Louis Xiv: a Machiavellian Ruler? Essay

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Louis XIV: A Machiavellian Ruler?
Louis XIV followed many Machiavellian teachings but conspicuously disregarded others, due to some of his fiscal policies (or lack of them) and personal tendencies. Louis XIV is the longest reigning monarch in European history, and during his impressive reign, France enjoyed a Golden Age of arts and commerce. He expanded its territories and shifted the balance of power to France becoming one of the most powerful European countries in the 17th century. Machiavelli wrote in The Prince that it was better to be considered miserly than generous with one’s finances as a monarch. This was a prime example in which Louis XIV demonstrated himself an Un-Machiavellian ruler. Machiavelli said that being generous would
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He had a deep mistrust of the aristocracy from The Fronde: an attempted rebellion by the nobles resulting in him being forced to flee Paris numerous times. One of the main reasons he built Versailles was to house the nobility and keep them focused on trivial court life and ceremony, as well as to keep an eye on them. Eventually, he manipulated them to such an extent that they would compete to watch him wake up and help dress him.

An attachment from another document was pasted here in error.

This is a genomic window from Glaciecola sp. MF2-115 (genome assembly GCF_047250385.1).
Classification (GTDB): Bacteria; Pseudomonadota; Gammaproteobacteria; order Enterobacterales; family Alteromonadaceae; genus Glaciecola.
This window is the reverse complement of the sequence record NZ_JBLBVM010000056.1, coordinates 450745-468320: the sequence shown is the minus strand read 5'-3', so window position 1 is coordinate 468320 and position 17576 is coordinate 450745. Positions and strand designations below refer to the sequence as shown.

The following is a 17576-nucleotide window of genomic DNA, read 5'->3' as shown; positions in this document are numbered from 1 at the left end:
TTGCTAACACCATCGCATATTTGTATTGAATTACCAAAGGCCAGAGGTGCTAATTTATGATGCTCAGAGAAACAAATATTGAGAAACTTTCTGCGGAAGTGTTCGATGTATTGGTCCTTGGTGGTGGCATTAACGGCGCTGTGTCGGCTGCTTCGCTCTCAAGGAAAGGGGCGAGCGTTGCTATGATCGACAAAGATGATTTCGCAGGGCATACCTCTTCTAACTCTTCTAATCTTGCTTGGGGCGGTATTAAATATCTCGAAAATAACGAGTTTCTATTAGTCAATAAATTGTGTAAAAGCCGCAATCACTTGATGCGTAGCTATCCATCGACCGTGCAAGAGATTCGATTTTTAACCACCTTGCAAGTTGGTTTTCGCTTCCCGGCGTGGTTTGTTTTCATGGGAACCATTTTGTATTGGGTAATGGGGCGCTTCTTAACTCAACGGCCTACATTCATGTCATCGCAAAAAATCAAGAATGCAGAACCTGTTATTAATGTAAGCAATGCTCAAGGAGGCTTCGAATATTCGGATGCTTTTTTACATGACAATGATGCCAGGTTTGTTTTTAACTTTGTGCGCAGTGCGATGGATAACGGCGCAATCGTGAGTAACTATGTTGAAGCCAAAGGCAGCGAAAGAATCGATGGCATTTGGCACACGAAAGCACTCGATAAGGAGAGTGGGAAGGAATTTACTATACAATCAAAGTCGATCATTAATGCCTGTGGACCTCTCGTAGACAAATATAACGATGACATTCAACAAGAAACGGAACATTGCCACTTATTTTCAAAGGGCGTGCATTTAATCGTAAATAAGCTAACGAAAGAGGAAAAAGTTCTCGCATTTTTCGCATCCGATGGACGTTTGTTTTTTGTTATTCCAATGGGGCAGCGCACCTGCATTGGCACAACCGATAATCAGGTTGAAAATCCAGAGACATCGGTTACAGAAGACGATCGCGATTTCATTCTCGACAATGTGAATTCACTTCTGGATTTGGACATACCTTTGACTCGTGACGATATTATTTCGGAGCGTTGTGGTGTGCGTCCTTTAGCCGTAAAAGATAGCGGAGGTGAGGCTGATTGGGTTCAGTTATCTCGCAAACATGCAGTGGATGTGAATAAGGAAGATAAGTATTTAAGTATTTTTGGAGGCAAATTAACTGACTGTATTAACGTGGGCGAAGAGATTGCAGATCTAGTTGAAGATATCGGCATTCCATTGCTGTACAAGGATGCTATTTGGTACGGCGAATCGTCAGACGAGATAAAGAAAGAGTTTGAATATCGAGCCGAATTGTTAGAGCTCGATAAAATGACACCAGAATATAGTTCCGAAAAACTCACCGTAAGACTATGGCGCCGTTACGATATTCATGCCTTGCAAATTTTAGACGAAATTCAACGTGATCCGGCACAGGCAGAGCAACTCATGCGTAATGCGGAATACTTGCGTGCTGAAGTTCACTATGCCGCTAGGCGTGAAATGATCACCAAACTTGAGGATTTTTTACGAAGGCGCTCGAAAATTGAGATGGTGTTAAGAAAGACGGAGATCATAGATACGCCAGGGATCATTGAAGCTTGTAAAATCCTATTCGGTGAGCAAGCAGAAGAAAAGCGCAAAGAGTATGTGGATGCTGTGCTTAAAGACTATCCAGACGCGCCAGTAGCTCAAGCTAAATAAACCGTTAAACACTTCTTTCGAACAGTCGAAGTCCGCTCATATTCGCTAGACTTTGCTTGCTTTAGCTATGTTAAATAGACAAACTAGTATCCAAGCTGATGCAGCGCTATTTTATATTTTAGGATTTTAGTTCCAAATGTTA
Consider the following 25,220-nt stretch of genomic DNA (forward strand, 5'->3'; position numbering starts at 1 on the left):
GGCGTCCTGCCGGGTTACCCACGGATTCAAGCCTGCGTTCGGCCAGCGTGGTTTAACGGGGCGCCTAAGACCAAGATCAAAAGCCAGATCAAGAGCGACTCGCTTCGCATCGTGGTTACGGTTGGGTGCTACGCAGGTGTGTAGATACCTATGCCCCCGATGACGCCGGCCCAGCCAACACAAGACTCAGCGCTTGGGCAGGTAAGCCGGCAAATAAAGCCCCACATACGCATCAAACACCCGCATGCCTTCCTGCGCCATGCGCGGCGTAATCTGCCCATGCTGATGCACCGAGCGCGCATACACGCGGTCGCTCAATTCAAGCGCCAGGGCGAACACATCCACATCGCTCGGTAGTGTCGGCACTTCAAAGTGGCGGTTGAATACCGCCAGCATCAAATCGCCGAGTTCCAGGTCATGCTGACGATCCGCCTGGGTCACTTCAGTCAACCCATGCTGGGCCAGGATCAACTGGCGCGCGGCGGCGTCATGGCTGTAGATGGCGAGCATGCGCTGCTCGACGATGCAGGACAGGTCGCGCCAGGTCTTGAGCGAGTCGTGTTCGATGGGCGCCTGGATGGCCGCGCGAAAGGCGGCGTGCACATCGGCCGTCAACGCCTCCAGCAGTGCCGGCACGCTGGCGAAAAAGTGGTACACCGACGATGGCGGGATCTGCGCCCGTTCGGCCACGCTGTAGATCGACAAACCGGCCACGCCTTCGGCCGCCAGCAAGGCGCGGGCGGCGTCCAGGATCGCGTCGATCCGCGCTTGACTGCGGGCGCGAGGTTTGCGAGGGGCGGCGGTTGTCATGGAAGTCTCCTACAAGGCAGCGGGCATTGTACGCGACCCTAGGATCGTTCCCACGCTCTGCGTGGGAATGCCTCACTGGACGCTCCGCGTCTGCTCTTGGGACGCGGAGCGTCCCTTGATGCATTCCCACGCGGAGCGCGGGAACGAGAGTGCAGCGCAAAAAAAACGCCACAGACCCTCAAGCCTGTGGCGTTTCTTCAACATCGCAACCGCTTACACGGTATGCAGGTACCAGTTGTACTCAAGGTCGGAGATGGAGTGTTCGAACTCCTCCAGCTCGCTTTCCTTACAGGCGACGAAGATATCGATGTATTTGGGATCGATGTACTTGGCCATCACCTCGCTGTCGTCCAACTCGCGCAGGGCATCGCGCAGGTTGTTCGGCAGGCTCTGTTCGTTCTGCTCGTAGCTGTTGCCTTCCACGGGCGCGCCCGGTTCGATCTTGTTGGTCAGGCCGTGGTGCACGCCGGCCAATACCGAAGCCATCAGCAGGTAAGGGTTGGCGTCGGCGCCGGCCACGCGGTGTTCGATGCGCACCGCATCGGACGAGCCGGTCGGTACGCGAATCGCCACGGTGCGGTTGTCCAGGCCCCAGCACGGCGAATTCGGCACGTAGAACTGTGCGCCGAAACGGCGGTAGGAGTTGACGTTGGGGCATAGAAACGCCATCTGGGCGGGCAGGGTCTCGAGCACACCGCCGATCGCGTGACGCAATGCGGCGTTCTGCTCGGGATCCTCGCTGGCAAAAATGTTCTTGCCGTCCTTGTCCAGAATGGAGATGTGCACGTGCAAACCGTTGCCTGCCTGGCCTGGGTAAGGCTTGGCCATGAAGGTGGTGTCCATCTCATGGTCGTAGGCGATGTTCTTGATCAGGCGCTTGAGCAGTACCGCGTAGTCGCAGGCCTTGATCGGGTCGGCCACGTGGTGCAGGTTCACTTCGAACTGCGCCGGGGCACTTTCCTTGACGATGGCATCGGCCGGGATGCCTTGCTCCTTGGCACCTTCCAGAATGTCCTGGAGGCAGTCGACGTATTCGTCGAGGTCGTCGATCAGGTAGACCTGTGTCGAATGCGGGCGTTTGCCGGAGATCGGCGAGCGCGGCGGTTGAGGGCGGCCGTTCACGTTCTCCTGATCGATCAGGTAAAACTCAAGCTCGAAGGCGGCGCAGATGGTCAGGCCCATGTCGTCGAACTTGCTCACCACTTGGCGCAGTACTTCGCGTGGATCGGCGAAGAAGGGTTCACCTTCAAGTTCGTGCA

Machiavelli wrote that there was a need to avoid flatterers of any kind. As an absolute ruler this was entirely contrary to Louis XIV’s nature, since the Sun King absolutely craved flattery and foolishly gave precedence to those courtiers that praised him. He promoted many unqualified people who deceived him in this way and demoted many who were more honest. It got to the point that no one wanted to tell him the truth so he hired informers to spy on people.
Overall, Louis XIV was a remarkable ruler of France, even though he wasn’t entirely a Machiavellian one. He was the complete opposite of a miserly ruler yet because of Colbert’s temporary fixes his people did not begin to hate him for most of his reign. One of his more foolish tendencies was a love for flattery, which The Prince cautioned against. He was Machiavellian in his ability to select ministers and in his Intendant system. In addition, he exemplified the characteristics of a lion, aggressive and